Still, New Zealand is a na­tion of SMEs. Is it fair to ex­pect that smaller, es­tab­lished busi­nesses shift gears so com­pletely if they’re not al­ready fa­mil­iar with de­sign? Well ac­cord­ing to Moon, it’s crit­i­cal. “When I started [Ice­breaker], de­sign was an op­tional strat­egy. Now it’s mis­sion crit­i­cal,” he says.

Brand de­signs

Ice­breaker founder Jeremy Moon likely never heard Kevin McCloud’s ex­hor­ta­tion to cut your costs and spend the sav­ings on bet­ter de­sign—but it’s a mes­sage he prob­a­bly agrees with. Moon took half of the $200,000 seed cap­i­tal he raised and put that into prod­uct and brand de­sign. “Some peo­ple said ‘oh god, that’s risky’, but for me the big risk was not hav­ing a strong, pro­fes­sional story be­cause I knew we would fail if that didn’t hap­pen,” he says. “So for me it was ac­tu­ally a risk re­duc­tion strat­egy.”

Right from the start Moon knew he had a good prod­uct, but no one at the time wanted wool. So plung­ing the money into set­ting up a be­liev­able, pro­fes­sional im­age was

cen­tral to gain­ing the trust of cus­tomers and re­tail­ers. At the out­set, Moon says he didn’t know any­thing about de­sign so he teamed with some­one who did—Brian Richards— and to­gether they in­ter­viewed sev­eral de­sign agen­cies to see who had the best ap­proach to bring­ing the brand’s story to life, a deal that ended up go­ing to De­signworks.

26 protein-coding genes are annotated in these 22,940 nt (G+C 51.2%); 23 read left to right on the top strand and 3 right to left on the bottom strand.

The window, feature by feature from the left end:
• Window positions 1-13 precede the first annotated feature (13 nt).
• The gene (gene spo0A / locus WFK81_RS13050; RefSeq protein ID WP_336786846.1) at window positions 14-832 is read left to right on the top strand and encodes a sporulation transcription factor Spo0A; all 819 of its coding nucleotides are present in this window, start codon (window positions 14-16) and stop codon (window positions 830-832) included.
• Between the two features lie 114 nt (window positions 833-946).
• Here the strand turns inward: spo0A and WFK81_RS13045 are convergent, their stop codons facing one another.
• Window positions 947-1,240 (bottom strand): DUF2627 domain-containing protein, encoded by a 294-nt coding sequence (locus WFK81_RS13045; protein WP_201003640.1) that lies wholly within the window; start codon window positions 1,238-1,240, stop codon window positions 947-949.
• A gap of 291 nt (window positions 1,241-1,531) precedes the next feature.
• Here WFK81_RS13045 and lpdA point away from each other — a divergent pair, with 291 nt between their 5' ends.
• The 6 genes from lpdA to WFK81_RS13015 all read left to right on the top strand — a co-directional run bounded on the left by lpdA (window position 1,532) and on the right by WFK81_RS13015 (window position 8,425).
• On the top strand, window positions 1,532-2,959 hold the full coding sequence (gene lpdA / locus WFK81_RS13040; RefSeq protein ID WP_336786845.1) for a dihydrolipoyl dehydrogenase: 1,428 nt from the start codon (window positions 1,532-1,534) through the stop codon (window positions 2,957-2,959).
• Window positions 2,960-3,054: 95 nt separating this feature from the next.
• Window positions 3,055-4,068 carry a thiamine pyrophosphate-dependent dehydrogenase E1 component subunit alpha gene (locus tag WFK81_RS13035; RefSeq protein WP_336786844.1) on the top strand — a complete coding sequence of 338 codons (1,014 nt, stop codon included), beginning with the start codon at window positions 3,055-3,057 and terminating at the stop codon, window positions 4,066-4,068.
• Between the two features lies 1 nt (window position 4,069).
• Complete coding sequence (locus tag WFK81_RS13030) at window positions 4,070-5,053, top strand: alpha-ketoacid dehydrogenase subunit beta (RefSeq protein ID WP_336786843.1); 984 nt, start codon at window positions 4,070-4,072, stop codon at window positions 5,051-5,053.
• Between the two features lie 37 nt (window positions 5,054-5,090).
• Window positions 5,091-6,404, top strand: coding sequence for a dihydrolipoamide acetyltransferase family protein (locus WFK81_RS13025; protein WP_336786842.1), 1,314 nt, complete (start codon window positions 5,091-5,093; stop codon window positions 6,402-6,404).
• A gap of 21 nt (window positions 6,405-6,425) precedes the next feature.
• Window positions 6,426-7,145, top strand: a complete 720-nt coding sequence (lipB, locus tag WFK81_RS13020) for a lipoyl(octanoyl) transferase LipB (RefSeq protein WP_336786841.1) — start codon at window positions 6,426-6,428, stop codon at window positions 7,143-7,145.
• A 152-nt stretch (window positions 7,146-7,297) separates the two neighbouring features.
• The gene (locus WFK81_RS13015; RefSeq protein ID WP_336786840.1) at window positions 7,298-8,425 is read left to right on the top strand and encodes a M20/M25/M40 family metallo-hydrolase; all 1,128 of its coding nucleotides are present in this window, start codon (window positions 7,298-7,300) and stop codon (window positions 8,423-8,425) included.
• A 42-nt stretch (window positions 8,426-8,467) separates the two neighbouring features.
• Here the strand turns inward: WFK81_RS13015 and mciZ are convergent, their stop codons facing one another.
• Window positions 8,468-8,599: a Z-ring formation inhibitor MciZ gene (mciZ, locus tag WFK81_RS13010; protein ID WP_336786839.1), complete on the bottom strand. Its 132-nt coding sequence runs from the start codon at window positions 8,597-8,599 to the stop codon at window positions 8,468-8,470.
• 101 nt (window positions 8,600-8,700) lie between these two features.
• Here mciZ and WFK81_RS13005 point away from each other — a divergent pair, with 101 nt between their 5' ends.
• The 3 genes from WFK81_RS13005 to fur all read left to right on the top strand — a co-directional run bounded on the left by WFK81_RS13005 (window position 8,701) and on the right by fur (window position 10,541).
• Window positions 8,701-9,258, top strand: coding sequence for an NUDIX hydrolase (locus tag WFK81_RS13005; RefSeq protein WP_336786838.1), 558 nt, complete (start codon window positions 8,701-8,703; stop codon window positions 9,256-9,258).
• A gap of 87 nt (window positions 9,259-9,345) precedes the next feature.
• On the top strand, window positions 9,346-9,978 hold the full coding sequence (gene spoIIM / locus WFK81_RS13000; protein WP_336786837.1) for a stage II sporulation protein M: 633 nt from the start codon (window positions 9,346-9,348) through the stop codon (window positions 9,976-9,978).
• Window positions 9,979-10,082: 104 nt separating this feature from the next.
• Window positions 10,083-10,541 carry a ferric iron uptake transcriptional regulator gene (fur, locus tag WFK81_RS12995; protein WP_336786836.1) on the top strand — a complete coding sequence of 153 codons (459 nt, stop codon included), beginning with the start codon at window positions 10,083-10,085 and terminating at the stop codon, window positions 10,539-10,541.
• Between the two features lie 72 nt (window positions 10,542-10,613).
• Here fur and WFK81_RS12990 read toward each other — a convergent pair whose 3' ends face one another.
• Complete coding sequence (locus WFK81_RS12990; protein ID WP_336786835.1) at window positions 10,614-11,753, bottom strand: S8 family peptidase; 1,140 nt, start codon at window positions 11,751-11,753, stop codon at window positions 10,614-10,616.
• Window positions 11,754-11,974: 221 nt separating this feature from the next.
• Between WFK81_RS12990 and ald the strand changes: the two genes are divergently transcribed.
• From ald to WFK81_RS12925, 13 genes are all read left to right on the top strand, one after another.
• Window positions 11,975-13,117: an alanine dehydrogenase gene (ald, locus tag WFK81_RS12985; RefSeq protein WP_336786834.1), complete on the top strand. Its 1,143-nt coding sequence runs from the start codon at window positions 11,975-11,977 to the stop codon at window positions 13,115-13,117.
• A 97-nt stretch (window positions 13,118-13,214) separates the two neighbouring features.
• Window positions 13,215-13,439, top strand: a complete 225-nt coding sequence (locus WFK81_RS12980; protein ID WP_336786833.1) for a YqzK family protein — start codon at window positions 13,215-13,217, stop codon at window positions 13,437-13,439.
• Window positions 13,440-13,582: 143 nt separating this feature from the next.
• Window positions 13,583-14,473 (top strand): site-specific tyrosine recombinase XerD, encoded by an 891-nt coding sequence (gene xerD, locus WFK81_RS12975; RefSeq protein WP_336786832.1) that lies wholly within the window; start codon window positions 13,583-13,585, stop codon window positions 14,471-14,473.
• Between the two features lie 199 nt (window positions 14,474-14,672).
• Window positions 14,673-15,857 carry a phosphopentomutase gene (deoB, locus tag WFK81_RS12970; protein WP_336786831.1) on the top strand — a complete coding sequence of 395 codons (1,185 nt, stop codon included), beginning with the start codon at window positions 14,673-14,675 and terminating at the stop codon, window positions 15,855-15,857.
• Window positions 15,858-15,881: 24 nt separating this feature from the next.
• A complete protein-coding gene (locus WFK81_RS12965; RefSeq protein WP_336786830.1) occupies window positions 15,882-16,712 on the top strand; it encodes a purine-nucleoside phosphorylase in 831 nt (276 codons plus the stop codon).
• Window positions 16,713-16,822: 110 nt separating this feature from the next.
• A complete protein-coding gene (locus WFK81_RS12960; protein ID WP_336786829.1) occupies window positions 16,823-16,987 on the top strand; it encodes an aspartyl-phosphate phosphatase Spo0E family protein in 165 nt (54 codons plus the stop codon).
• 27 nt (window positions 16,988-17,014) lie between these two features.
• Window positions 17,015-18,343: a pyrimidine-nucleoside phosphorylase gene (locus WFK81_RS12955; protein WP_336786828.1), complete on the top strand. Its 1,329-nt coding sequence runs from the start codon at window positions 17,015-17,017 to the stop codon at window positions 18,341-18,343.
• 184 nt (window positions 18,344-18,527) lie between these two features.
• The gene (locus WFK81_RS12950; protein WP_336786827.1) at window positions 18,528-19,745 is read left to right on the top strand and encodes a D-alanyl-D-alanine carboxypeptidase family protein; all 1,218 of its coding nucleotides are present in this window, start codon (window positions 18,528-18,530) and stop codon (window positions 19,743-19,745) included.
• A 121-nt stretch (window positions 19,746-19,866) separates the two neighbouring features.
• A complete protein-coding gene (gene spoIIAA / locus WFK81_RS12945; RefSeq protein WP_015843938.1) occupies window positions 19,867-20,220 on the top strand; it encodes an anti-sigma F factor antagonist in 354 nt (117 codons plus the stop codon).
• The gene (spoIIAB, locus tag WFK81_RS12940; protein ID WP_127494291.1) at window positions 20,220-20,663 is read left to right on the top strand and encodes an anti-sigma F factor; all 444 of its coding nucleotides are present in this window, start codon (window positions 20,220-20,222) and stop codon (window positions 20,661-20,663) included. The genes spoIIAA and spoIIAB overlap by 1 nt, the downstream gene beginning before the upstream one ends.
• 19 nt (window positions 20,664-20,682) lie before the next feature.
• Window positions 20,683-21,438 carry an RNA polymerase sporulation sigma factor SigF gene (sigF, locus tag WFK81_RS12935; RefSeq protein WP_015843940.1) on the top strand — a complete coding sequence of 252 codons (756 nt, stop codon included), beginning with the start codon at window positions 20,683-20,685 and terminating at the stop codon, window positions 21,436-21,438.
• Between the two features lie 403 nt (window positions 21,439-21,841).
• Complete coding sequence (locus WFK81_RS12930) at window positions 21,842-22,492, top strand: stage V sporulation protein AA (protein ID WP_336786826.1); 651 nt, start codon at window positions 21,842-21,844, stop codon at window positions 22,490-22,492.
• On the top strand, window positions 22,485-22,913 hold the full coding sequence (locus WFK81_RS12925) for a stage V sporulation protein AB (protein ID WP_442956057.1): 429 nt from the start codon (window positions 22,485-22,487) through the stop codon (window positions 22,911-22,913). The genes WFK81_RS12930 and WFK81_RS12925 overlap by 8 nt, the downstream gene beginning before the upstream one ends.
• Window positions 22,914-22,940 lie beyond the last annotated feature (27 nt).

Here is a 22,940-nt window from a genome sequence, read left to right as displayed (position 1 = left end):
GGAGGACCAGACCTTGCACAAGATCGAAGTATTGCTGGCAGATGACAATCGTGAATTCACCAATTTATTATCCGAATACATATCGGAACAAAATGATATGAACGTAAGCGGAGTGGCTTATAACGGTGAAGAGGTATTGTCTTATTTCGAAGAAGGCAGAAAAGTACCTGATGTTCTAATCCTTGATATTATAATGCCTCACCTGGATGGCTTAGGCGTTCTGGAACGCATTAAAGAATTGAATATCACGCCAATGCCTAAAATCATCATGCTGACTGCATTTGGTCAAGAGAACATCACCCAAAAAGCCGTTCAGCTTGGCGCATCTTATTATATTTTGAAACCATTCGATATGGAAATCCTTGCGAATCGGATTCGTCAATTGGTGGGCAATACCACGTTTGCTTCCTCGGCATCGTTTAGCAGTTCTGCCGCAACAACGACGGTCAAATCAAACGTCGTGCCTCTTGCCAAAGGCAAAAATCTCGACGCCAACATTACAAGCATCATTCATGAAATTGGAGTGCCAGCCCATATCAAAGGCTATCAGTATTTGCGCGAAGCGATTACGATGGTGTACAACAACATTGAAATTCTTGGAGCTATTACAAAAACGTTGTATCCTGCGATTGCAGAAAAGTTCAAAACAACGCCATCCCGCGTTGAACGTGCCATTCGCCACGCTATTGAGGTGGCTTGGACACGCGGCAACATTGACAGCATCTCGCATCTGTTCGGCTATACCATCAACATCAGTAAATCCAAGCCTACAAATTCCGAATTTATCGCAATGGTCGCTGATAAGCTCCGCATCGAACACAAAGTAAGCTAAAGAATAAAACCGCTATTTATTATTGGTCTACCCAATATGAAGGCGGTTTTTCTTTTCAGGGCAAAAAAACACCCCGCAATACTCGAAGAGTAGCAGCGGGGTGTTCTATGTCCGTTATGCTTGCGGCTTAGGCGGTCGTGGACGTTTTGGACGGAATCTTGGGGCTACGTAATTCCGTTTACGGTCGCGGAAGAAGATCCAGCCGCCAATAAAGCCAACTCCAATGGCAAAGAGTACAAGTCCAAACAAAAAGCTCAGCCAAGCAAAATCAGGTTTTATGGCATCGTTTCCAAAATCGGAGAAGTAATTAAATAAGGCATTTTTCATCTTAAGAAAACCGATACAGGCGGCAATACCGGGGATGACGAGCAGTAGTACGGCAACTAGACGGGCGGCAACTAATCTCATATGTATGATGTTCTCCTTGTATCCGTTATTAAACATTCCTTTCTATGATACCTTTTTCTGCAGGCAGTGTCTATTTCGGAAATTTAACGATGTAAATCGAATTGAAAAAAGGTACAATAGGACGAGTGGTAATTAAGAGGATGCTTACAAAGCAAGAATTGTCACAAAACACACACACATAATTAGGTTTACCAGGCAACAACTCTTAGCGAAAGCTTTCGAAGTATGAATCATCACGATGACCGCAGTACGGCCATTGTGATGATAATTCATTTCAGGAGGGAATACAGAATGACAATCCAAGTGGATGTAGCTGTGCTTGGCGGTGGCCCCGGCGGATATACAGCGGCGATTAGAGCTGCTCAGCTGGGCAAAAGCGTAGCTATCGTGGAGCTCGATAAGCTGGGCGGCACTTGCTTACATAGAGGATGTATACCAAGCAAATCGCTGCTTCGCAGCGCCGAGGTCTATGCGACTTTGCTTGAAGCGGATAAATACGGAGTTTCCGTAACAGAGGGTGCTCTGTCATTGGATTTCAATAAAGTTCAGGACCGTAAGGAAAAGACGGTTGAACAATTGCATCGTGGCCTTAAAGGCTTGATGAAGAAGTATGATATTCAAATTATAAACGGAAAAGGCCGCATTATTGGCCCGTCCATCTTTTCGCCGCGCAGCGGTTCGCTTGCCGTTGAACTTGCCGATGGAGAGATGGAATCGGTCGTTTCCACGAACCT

It wasn’t un­til the brand story was in place that Moon be­gan de­sign­ing the first prod­uct. “Brand is iden­tity, it’s a re­flec­tion of why the com­pany ex­ists and what the com­pany stands for. The prod­uct is the phys­i­cal ex­pres­sion of the brand,” he says. That’s a con­cept Moon says a lot of the busi­nesses he comes into con­tact with through his as­so­ci­a­tion with Bet­ter by De­sign (he’s the cur­rent chair­man to its ad­vi­sory board) don’t un­der­stand. “They think they’re in busi­ness to make prod­ucts. They’re ac­tu­ally in busi­ness to make an im­pact on peo­ple’s lives and you need story as a way of bring­ing that nar­ra­tive alive and mak­ing it rel­e­vant for peo­ple. The prod­uct is then the phys­i­cal ex­pres­sion of the prom­ise that comes from that story,” he says.